Strings in C

A string in C is an array of char values terminated by a special null character value '\0'. For example, here is a statically declared string that is initialized to "hi":
	char str[3];	// need space for chars in str, plus for terminating '\0' char
	str[0] = 'h';
	str[1] = 'i';
	str[2] = '\0';
	printf("%s\n", str);   // prints hi to stdout 

C library functions for strings (string.h)

C provides a library for strings. C string library functions do not allocate space for the strings they manipulate, nor do they check that you pass in valid strings; it is up to your program to allocate space for the strings that the C string library will use. Calling string library functions with bad address values will cause a segfault or "strange" memory access errors.

Here is a description of some of the functions in the Stardard C string libarary (string.h) for manipulating strings:

#include <string.h>

int strlen(char *s);   // returns the length of the string 
                       // not including the null character

char *strcpy(char *dst, char *src);  // copies string src to string dst up 
                                     // unitl first '\0' character in src
				     // returns a ptr to the destination string
				     // it adds '\0' to end of the copy

char *strncpy(char *dst, char *src, int size);  // copies up to first '\0' or size characters 
                                                // from src to dst

int strcmp(char *s1, char *s2);  // returns 0 if s1 and s2 are the same strings
                                 // a value < 0 if s1 is less than s2 
                                 // a value > 0 if s1 is greater than s2 

char *strcat(char *dst, char *src)  // append chars from src to end of dst 
				    // returns ptr to dst, it adds '\0' to end
char *strncat(char *dst, char *src, int size);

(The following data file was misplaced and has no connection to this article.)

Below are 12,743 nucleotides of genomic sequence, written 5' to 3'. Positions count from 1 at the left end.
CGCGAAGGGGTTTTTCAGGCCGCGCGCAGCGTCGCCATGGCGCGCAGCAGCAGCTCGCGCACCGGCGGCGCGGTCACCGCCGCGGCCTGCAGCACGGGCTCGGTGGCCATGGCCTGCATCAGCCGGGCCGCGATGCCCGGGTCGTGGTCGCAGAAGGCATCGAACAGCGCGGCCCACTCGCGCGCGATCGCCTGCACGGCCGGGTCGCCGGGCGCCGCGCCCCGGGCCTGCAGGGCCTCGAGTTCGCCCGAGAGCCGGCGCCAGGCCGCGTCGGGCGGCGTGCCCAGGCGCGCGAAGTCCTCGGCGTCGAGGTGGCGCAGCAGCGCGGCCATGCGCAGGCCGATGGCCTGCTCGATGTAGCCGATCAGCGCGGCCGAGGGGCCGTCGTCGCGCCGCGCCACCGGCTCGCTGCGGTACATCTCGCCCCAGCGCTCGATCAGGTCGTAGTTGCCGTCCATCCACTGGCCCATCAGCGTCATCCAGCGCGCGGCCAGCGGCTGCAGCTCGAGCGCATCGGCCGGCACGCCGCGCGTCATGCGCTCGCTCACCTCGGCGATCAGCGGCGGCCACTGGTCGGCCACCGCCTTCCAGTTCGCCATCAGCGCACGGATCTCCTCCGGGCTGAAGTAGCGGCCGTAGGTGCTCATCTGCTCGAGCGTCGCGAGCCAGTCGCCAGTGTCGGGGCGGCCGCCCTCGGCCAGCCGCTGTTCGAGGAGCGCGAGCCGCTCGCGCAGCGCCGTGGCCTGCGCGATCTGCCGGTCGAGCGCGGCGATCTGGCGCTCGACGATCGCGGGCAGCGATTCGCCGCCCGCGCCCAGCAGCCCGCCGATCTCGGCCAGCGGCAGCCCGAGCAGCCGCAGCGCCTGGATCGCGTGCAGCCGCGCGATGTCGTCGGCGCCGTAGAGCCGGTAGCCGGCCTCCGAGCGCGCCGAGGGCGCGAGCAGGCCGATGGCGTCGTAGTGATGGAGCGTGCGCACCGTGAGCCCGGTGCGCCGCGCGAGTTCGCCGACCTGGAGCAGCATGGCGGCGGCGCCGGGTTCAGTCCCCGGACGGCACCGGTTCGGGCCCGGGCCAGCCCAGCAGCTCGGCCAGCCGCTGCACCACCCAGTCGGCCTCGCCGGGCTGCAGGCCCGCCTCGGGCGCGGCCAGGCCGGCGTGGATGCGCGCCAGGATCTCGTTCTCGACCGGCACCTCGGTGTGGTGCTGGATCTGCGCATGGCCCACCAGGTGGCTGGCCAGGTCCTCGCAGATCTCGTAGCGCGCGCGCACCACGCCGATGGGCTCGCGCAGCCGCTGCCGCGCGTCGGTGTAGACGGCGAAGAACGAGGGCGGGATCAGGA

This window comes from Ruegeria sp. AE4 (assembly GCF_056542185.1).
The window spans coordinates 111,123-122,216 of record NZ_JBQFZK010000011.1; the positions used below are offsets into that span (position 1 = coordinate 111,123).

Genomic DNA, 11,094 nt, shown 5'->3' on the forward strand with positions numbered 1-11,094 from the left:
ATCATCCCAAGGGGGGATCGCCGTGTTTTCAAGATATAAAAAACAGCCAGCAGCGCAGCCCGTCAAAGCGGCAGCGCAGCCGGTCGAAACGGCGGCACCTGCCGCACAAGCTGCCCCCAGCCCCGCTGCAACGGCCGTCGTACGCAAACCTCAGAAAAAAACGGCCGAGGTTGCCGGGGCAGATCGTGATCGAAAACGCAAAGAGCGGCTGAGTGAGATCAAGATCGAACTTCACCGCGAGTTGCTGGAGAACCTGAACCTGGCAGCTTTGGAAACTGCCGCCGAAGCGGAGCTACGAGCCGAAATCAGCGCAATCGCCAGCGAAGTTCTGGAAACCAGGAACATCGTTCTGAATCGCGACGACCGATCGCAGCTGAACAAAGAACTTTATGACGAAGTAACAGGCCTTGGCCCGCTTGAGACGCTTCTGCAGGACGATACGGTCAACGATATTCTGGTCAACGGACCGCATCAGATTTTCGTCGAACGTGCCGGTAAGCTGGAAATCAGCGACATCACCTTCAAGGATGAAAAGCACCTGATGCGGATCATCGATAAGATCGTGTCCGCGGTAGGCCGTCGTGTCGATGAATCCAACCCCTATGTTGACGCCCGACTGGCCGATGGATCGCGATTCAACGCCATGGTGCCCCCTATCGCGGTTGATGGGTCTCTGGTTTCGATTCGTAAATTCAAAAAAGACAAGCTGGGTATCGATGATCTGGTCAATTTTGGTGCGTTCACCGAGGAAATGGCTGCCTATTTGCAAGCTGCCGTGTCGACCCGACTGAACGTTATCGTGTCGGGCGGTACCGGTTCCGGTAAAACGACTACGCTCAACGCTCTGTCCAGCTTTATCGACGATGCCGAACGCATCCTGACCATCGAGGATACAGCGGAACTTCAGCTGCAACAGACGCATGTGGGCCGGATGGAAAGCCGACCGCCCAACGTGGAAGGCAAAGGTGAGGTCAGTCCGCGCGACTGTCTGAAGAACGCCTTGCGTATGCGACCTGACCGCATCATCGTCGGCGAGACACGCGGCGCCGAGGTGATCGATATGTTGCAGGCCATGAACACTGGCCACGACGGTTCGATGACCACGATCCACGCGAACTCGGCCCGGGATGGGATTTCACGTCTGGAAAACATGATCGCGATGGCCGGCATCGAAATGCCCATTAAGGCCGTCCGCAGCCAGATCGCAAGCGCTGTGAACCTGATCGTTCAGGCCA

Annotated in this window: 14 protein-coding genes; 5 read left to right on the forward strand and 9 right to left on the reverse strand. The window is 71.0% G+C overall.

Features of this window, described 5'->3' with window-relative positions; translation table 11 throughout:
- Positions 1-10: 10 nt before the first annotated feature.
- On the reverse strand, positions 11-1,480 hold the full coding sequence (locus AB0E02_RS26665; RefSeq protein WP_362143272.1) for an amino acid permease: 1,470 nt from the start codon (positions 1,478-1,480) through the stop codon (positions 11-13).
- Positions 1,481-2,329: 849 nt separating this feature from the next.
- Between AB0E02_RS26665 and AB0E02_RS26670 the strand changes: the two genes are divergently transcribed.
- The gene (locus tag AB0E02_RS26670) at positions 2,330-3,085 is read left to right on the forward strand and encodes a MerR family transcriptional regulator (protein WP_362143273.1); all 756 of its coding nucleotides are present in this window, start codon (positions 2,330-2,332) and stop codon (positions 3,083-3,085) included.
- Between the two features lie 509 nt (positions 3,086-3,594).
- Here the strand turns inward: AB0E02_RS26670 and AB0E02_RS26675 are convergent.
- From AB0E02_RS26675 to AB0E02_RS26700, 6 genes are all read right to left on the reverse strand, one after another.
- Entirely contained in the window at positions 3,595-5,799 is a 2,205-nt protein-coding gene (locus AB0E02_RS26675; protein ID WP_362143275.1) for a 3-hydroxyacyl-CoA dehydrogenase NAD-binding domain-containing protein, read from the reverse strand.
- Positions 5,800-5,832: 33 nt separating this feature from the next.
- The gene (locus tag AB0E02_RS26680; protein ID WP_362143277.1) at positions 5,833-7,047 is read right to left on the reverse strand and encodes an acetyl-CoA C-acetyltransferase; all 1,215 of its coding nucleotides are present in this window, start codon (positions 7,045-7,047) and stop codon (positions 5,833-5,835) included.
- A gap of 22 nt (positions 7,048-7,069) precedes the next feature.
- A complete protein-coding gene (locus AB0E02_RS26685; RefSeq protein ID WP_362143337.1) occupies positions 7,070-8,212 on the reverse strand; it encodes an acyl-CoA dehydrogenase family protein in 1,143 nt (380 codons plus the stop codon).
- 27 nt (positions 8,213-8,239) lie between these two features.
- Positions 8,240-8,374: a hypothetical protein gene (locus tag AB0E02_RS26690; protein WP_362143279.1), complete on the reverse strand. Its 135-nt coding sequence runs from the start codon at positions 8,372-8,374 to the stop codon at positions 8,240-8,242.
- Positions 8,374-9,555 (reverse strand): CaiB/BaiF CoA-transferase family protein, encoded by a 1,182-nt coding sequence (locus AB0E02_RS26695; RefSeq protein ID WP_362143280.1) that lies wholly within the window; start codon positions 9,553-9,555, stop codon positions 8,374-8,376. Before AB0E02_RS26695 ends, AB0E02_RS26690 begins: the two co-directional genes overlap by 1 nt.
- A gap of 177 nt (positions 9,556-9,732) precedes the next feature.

char *strstr(char *string, char *substr);  // locates a substering inside a string
					   // returns a pointer to the begining of substr in string
                                           // returns NULL if substr not in string

char *strchr(const char *s, int c);        // locate a character in a string
char *strtok(char *s, const char *delim); // extract tokens from strings

In addition there are some functions in stdlib.h for converting between strings and other C types:

#include <stdlib.h>

int atoi(const char *nptr);		// convert a string to an integer  
					// "1234" to int value 1234
double atof(const char *nptr);

To get on-line documentation of C functions, use Unix's man utility:
        % man strcpy
Here is more information about using man.

Using strings in C programs

One thing to keep in mind when allocating space for strings is that you need to allocate one more space than the number of characters in the string so that you can store the terminating '\0' character.

Here are some examples of using these functions:

int main() {
	int size;
	char *static_str = "hello there";   
	char *new_str = NULL;
	char *ptr = NULL;

	printf("%s\n", static_str);  // prints "hello there"
	size = strlen(static_str);
	new_str = malloc(sizeof(char)*(size+1)); // need space for '\0'
	if(new_str == NULL) { 
		Error("malloc failed\n"); 
	strncpy(new_str, static_str, 6);
	strcat(new_str, "yo");
	printf("%s\n", new_str);	// prints "hello yo"
	if((ptr = strstr(new_str, "yo")) != NULL) {
		printf("%s\n", ptr);	// prints "yo"